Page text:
The Men in Washington Won’t Say It, But This Government Shutdown Is a Women’s Rights Issue
As of this week, a partial government shutdown has been in effect for more than a month with virtually no end in sight. Though the shutdown centers on partisan conflict over whether to spend billions of taxpayer dollars on a southern border wall that’s widely recognized as a racist and unnecessary measure, it has affected virtually every American to some extent and has had deep implications for women, in particular. Numerous reports have highlighted how the government shutdown has become a women’s rights issue, impacting the safety of survivors of sexual and domestic violence and imperiling the food security of low-income women, mothers, and children.
This weekend, the Washington Post published a report exploring how access to life-saving services for domestic violence survivors has been severely impacted by the shutdown. According to the report, many of the organizations that offer resources and support to survivors are reliant on federal funding, which was scheduled to stop being allocated last week amid the shutdown.
As a result, shelters and organizations across the country are being forced to cut back on spending, limiting their ability to help (mostly women) survivors seeking shelter, transportation to places of employment, funds for prescription medication, and a range of other needs. In one documented case, a domestic violence survivor was fired from her job after she could no longer receive transportation to work. The Post reports that waitlists to access shelters for domestic violence victims are growing, as survivors who formerly accessed housing with support from their local women’s center are no longer able to pay rent and forced to return to shelters.
Additionally — in an ironic twist, considering that one of the key arguments bandied in favor of a border wall was to protect American women from undocumented immigrant “rapists” — the government shutdown directly endangers survivors by allowing the Violence Against Women Act to expire and lose key funding as a result. The news comes in tandem with reports that the Department of Justice’s Office on Violence Against Women made significant changes to its definition of domestic violence in April, virtually unannounced. The revised definition dramatically limits the scope of what constitutes domestic violence.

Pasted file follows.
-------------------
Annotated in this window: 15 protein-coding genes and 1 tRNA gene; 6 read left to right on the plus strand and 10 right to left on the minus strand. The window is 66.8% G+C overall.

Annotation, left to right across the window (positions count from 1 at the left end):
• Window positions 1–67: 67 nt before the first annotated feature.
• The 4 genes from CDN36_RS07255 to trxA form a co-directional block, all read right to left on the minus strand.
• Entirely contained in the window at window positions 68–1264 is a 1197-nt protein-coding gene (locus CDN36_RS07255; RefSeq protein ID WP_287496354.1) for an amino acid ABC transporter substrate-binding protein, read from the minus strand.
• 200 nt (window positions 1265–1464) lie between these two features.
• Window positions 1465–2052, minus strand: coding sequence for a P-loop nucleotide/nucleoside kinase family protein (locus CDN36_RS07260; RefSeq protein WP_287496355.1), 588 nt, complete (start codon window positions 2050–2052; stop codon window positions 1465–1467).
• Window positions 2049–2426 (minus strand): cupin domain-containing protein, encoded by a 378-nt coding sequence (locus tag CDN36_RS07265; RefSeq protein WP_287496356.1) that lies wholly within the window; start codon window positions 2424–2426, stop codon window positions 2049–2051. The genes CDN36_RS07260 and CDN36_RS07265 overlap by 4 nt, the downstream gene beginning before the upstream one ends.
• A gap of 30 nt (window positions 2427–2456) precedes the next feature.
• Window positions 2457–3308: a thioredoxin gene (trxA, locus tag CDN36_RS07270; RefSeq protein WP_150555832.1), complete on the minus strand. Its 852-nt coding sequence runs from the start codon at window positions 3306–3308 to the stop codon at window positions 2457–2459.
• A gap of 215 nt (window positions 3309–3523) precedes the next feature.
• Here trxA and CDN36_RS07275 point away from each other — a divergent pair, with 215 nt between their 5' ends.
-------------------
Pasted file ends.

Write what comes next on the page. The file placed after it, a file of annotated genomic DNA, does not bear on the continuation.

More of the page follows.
An estimated one in five women has experienced sexual assault, and research has shown immigrants are less likely to commit crimes than their native-born counterparts. Survivors of sexual violence rely on VAWA to access life-saving resources such as survivor hotlines, rape kit funding, legal aid, and more. Through funding community sexual violence prevention education and resources, VAWA has also contributed to reducing national rates of sexual violence since its advent in the 1990s.
While the shutdown’s disproportionate impact on 800,000 government workers has been well-documented, the shutdown has also severely targeted low-income American women, who are 35 percent more likely than men to live in poverty. The shutdown has threatened funding for food stamps programs such as SNAP and WIC, which some 32 million working-class women, mothers, and children rely on to survive. It has also severely jeopardized Section 8 housing assistance and public housing, which are disproportionately relied on by women: 75 percent of public housing and Section 8 households are headed by women. In short, millions of women and children could be evicted from their homes or go hungry as a result of the shutdown.
That the government shutdown has borne disproportionate, detrimental outcomes for American women can’t be separated from the reality that it is ultimately the product of predominantly male Republican leadership.
(Photo by Justin Sullivan/Getty Images)